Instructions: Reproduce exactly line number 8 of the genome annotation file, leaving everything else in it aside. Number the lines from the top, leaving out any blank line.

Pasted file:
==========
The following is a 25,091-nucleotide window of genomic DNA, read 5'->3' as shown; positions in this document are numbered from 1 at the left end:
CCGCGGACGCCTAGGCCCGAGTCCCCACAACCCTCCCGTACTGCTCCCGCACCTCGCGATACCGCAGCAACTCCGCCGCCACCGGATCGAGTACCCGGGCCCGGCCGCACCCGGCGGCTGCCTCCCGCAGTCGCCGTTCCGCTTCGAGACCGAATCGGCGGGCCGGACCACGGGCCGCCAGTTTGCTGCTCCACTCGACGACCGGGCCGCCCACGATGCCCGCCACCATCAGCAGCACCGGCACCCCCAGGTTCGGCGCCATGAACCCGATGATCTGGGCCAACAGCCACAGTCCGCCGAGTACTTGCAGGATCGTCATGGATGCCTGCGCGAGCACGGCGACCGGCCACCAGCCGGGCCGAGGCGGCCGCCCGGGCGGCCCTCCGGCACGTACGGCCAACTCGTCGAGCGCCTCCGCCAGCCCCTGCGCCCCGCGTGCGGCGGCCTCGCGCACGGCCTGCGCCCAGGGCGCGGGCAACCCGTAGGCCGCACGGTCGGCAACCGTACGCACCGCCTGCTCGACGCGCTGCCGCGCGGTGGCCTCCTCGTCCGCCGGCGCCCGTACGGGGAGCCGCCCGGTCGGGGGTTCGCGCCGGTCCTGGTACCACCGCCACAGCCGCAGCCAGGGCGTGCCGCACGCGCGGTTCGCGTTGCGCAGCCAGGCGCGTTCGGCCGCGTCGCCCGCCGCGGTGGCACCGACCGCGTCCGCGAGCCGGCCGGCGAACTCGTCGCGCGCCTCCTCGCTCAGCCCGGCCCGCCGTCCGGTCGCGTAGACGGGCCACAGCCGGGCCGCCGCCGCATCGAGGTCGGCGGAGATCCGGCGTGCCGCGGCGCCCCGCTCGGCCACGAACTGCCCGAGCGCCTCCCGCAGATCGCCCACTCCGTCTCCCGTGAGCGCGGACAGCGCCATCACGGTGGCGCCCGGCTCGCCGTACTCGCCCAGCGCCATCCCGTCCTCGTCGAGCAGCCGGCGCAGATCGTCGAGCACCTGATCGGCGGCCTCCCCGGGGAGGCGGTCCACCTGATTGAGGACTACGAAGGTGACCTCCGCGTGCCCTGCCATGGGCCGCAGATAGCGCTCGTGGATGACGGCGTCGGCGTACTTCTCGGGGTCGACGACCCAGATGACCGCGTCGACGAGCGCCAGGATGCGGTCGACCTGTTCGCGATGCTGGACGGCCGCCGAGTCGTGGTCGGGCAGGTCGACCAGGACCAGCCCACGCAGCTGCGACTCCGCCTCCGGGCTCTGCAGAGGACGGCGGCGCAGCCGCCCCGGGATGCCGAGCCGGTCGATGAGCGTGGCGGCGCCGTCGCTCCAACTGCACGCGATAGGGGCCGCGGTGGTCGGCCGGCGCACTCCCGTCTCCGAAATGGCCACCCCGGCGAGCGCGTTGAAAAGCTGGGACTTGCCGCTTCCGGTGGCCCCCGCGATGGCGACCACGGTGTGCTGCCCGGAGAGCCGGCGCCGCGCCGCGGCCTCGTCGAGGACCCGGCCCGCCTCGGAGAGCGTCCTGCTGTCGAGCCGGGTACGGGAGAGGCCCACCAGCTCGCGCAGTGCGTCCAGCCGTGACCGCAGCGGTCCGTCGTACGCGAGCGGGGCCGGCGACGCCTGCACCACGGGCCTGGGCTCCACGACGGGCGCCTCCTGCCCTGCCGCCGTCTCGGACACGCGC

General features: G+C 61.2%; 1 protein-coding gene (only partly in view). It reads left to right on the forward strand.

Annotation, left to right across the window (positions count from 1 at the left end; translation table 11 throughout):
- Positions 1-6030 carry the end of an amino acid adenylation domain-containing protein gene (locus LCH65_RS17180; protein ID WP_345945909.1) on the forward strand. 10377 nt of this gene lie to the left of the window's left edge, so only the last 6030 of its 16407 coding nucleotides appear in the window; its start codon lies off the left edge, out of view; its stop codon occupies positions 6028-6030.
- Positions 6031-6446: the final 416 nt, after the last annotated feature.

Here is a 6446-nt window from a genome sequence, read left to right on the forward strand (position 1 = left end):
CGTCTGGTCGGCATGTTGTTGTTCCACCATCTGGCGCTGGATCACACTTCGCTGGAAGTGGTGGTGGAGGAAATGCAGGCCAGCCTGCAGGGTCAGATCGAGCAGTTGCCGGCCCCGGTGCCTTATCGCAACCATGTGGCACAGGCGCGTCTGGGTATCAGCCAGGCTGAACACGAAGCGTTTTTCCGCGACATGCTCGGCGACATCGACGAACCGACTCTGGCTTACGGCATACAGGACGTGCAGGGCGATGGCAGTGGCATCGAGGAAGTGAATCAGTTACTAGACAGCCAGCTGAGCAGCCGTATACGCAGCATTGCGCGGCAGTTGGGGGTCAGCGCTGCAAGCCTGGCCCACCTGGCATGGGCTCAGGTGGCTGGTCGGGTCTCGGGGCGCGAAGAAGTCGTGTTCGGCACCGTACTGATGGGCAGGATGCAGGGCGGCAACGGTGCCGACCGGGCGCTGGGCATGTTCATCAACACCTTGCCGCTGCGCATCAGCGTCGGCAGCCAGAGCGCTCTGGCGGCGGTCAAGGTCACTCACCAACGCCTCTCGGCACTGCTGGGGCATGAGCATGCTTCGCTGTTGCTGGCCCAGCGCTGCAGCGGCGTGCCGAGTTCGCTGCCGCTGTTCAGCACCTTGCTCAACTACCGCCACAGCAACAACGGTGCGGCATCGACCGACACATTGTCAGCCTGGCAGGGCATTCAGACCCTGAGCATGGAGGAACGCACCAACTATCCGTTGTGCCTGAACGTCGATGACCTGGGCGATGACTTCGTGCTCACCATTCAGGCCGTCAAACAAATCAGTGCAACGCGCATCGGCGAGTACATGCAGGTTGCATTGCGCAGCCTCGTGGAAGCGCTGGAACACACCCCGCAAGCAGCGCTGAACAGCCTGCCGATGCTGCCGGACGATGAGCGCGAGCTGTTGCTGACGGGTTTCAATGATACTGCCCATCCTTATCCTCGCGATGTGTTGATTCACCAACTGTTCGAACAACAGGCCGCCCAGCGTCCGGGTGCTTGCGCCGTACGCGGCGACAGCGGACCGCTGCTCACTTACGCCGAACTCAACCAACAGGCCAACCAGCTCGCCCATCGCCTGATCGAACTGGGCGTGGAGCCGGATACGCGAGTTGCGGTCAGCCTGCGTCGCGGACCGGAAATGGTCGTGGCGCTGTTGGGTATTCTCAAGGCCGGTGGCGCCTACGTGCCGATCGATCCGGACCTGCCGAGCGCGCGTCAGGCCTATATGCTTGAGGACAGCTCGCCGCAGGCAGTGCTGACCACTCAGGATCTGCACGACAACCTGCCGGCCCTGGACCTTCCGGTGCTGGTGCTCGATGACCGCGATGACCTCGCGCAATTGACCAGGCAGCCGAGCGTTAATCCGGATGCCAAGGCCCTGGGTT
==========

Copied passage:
CGTCTGGTCGGCATGTTGTTGTTCCACCATCTGGCGCTGGATCACACTTCGCTGGAAGTGGTGGTGGAGGAAATGCAGGCCAGCCTGCAGGGTCAGATCGAGCAGTTGCCGGCCCCGGTGCCTTATCGCAACCATGTGGCACAGGCGCGTCTGGGTATCAGCCAGGCTGAACACGAAGCGTTTTTCCGCGACATGCTCGGCGACATCGACGAACCGACTCTGGCTTACGGCATACAGGACGTGCAGGGCGATGGCAGTGGCATCGAGGAAGTGAATCAGTTACTAGACAGCCAGCTGAGCAGCCGTATACGCAGCATTGCGCGGCAGTTGGGGGTCAGCGCTGCAAGCCTGGCCCACCTGGCATGGGCTCAGGTGGCTGGTCGGGTCTCGGGGCGCGAAGAAGTCGTGTTCGGCACCGTACTGATGGGCAGGATGCAGGGCGGCAACGGTGCCGACCGGGCGCTGGGCATGTTCATCAACACCTTGCCGCTGCGCATCAGCGTCGGCAGCCAGAGCGCTCTGGCGGCGGTCAAGGTCACTCACCAACGCCTCTCGGCACTGCTGGGGCATGAGCATGCTTCGCTGTTGCTGGCCCAGCGCTGCAGCGGCGTGCCGAGTTCGCTGCCGCTGTTCAGCACCTTGCTCAACTACCGCCACAGCAACAACGGTGCGGCATCGACCGACACATTGTCAGCCTGGCAGGGCATTCAGACCCTGAGCATGGAGGAACGCACCAACTATCCGTTGTGCCTGAACGTCGATGACCTGGGCGATGACTTCGTGCTCACCATTCAGGCCGTCAAACAAATCAGTGCAACGCGCATCGGCGAGTACATGCAGGTTGCATTGCGCAGCCTCGTGGAAGCGCTGGAACACACCCCGCAAGCAGCGCTGAACAGCCTGCCGATGCTGCCGGACGATGAGCGCGAGCTGTTGCTGACGGGTTTCAATGATACTGCCCATCCTTATCCTCGCGATGTGTTGATTCACCAACTGTTCGAACAACAGGCCGCCCAGCGTCCGGGTGCTTGCGCCGTACGCGGCGACAGCGGACCGCTGCTCACTTACGCCGAACTCAACCAACAGGCCAACCAGCTCGCCCATCGCCTGATCGAACTGGGCGTGGAGCCGGATACGCGAGTTGCGGTCAGCCTGCGTCGCGGACCGGAAATGGTCGTGGCGCTGTTGGGTATTCTCAAGGCCGGTGGCGCCTACGTGCCGATCGATCCGGACCTGCCGAGCGCGCGTCAGGCCTATATGCTTGAGGACAGCTCGCCGCAGGCAGTGCTGACCACTCAGGATCTGCACGACAACCTGCCGGCCCTGGACCTTCCGGTGCTGGTGCTCGATGACCGCGATGACCTCGCGCAATTGACCAGGCAGCCGAGCGTTAATCCGGATGCCAAGGCCCTGGGTT